Labor and Employment Litigation Exit Options

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Labor and Employment Litigation Exit Options

Postby Anonymous User » Thu Jan 24, 2013 10:59 pm

Was wondering if anyone has any insight into exit options available for labor and employment litigation. Also, how hard would it be to lateral to peer firms? Thanks for the help!

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Re: Labor and Employment Litigation Exit Options

Postby Anonymous User » Fri Jan 25, 2013 10:12 pm

anyone?

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Re: Labor and Employment Litigation Exit Options

Postby Anonymous User » Sat Jan 26, 2013 3:00 pm

Labor and employment litigation is pretty vague. Are you doing labor law? Employment? Class actions? ERISA? Biglaw? Boutique? Plaintiff's side?

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thesealocust
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Re: Labor and Employment Litigation Exit Options

Postby thesealocust » Sat Jan 26, 2013 3:04 pm

I am far, far from an expert - but i've heard they have more widely available inhouse exit opportunities relative to other litigation fields due to the frequency with which these issues come up in a corporate setting. In general, corporate inhouse counsel are ~1/3 former litigators and ~2/3 former corporate attorneys, despite litigation positions at large law firms being far more common than corporate positions.

There are definitely positions in smaller firms and the government (EEO(C?) or whatever) in the field as well

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Re: Labor and Employment Litigation Exit Options

Postby Anonymous User » Sat Jan 26, 2013 4:32 pm

Last summer I worked with a labor & employment group at a large firm. The impression I got was that most people who left either went in-house or to a smaller l&e boutique. One thing that might be worth noting, though, is that a lot of in-house l&e positions (at least in my area) require 5-8 years of experience rather than 3-5.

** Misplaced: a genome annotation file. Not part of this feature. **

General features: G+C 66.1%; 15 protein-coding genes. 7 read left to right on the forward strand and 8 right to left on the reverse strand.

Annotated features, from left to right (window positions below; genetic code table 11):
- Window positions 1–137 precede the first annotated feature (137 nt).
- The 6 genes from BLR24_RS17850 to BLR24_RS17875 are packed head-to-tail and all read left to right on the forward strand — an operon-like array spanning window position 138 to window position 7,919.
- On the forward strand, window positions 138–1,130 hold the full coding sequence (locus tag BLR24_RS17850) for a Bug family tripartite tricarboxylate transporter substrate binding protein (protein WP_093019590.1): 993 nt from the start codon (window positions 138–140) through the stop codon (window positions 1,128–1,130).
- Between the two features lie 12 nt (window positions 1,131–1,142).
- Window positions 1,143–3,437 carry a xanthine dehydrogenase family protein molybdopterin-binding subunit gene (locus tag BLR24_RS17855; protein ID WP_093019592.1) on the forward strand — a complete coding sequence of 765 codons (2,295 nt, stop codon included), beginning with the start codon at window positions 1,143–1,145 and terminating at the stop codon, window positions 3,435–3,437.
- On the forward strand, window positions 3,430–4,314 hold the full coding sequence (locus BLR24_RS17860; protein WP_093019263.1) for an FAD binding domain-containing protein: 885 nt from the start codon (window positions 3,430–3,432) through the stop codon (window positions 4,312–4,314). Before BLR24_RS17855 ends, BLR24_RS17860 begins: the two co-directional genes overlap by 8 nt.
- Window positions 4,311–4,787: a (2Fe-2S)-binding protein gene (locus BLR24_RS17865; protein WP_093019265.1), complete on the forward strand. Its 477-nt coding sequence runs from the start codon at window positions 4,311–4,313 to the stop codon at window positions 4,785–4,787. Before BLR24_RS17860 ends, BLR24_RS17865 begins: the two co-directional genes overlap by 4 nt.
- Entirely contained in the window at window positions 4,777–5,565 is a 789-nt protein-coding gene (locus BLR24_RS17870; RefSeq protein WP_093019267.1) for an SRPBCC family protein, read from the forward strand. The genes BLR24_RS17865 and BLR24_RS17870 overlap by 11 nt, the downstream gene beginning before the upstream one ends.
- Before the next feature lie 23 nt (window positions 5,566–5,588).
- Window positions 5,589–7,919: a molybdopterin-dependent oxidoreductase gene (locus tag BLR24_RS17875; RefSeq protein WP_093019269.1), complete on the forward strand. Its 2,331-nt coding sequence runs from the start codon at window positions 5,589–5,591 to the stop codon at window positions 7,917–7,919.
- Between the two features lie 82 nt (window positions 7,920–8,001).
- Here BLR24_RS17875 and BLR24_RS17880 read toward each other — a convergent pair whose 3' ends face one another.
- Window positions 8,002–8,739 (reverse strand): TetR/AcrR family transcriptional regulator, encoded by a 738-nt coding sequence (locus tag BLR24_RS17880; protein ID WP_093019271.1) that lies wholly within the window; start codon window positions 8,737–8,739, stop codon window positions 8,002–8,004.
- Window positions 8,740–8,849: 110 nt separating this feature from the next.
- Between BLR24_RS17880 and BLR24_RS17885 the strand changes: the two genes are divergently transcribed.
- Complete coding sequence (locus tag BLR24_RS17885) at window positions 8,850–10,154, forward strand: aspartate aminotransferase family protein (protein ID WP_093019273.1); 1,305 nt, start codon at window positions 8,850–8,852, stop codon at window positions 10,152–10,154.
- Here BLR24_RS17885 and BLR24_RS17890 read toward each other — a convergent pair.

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Re: Labor and Employment Litigation Exit Options

Postby Anonymous User » Sat Jan 26, 2013 9:30 pm

Anonymous User wrote:Labor and employment litigation is pretty vague. Are you doing labor law? Employment? Class actions? ERISA? Biglaw? Boutique? Plaintiff's side?


I'm a second year at a mid-size lit boutique. The employment group here is fairly small and its mostly defense work. I'm just not so sure about my future here and would like to know my options later so I can plan accordingly. Thanks for all the responses. Anyone know if its hard to lateral to a peer firm?

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Re: Labor and Employment Litigation Exit Options

Postby Anonymous User » Sat Jan 26, 2013 10:00 pm

3L here (so not much experience)

I majored in labor & employment law in undergrad (weird right?) and have looked into options in this field. It is fairly wide. You have the entire HR field open (there are more than a few JDs in HR) as well as unions/union busting (Labor law), benefits advisory work, personnel policy advisory work etc. so there's more than just litigation, from what I can tell

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Re: Labor and Employment Litigation Exit Options

Postby Anonymous User » Mon Jan 28, 2013 11:53 am

Anonymous User wrote:
Anonymous User wrote:Labor and employment litigation is pretty vague. Are you doing labor law? Employment? Class actions? ERISA? Biglaw? Boutique? Plaintiff's side?